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Your local and state dental association could be one of your best friends after a catastrophe. When disaster strikes, it is not the time to discover your dues are delinquent or that you have never met key people in the organization. Make yourself known. Partner with other members who may share the same vulnerabilities, or those in other cities who will provide temporary storage and other assistance in the event of an impending storm. Reach out, when you can, to help others. They will be there for you if you need assistance and support.

If you had to call on the local Red Cross, the Salvation Army or other volunteer group for help, would they know who you are? What do you know about them? Give them a call and take time to get acquainted.

Meet with local police and fire officials to discuss available services. It will be helpful if they are familiar with your building location. Make certain your address is easy to see. The numbers on your building may be damaged or blown away in a storm. If they are not painted on nearby curbing, ask if you can do it yourself.

Many local power and communications companies maintain a list of "critical service" locations. Check with your providers to see if you qualify.

One long-term element of crisis management includes after-event public relations. You may have to reach out to your client base, offering services that are not in the forefront of their personal recovery efforts. Get to know at least one local reporter you can call on to write an article that will cast a favorable light on your practice.

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From the Front Lines: Dr. Eric Lowenhaupt

Dr. Eric Lowenhaupt lost his Jupiter, Florida orthodontic practice in Hurricane Jeanne in 2004. His story of recovery is both sobering and uplifting. For more than 20 years, he operated out of a leased space, east of I-95, but more than four miles from the ocean. Still, Jeanne’s Category 3 winds tore most of the roof away from the building, allowing heavy rains to soak the interior. Dr. Lowenhaupt described it as, "someone turning fire hoses on all the contents of your building."

He reacted quickly—first crawling through the ceiling of his third floor office onto what remained of the roof, in order to fasten a large, blue tarp over the gaping rafters. Then he scrambled around to find boxes to remove critical patient files. His next target was the computer, which held valuable records.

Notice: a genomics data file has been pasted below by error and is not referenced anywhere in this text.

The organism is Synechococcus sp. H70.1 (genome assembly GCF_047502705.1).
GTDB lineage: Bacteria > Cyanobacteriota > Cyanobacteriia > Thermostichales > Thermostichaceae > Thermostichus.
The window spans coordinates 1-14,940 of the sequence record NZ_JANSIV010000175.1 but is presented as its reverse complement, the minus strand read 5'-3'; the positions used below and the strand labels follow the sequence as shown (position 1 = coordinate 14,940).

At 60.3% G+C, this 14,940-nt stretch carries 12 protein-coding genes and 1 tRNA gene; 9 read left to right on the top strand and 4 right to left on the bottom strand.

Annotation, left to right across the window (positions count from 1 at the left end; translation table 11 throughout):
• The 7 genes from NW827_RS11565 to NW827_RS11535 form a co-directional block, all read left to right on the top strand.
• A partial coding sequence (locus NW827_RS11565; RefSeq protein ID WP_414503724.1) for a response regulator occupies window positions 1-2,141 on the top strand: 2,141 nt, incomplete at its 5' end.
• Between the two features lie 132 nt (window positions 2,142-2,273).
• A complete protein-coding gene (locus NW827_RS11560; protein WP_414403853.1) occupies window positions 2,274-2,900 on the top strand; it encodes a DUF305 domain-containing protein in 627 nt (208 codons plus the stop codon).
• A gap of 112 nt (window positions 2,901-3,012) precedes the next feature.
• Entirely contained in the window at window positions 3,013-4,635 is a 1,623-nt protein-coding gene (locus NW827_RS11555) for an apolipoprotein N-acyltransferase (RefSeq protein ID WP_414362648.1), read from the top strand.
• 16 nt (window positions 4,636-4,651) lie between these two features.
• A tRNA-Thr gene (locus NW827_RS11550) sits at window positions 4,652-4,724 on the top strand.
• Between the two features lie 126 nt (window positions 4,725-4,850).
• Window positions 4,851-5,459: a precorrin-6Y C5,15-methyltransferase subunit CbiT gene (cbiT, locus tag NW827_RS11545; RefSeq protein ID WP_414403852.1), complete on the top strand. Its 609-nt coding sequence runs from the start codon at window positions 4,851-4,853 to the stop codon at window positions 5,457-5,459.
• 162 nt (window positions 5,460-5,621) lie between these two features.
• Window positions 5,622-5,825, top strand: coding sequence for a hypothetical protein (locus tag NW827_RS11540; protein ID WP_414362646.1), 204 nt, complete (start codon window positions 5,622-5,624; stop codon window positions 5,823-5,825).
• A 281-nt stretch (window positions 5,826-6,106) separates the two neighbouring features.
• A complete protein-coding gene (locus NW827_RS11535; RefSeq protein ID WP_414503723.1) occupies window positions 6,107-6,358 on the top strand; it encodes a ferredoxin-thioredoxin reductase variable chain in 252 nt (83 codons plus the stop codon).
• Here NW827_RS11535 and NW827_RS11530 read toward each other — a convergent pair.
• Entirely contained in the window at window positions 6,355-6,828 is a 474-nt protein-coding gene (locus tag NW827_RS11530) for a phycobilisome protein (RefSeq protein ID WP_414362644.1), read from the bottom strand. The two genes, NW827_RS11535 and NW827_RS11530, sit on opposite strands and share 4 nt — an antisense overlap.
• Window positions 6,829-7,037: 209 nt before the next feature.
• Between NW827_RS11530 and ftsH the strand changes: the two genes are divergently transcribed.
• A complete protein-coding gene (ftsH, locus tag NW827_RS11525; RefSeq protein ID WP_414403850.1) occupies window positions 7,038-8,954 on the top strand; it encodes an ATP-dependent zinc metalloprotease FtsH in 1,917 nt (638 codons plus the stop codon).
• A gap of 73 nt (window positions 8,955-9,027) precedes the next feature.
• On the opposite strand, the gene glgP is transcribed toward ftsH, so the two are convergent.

In retrospect, he says he should not have placed himself in such physical jeopardy, but he was "overcome by this run-in-the-burning-building response" when he saw the absolute devastation the storm caused. Having no better option, he stored the files and computer in his garage and "hoped it didn't all turn to mulch" before he could get it back into a sound building.

He was forced to evacuate the property for almost four months while contractors replaced drywall, wallpaper, cabinetry, flooring and electrical wiring.

He lost his furniture, X-ray equipment and other electrical items.

Dr. Lowenhaupt says he was fortunate to have had strong community ties and good relationships with his local dental community. He operated his practice out of the offices of two local associates who shared time and space with him. He can’t imagine what dental professionals would do if they found themselves in similar circumstances, but without strong support systems. His current patients were understanding and made adjustments along with him, but he estimates he lost 80 percent of potential new business.

Months after the devastation of Hurricane Jeanne, repairs were still being made on, and in, Dr. Lowenhaupt's leased building.

What would he most like to share with FDA & ADA members who fall victim to a major disaster? He admits having a written plan, being better prepared and knowing how to recover would have helped.

It looks as if Dr. Lowenhaupt has given his community much more than 20 years of beautiful smiles.

Understand that your life will be altered. You are not going to have a nice day for a long time. Your old routine—your old life—is gone. You have to cope with the personal, psychological effects. You feel overwhelmed and have a sense of not being sure what to do next. This is normal and you will move on.
– Dr. Eric Lowenhaupt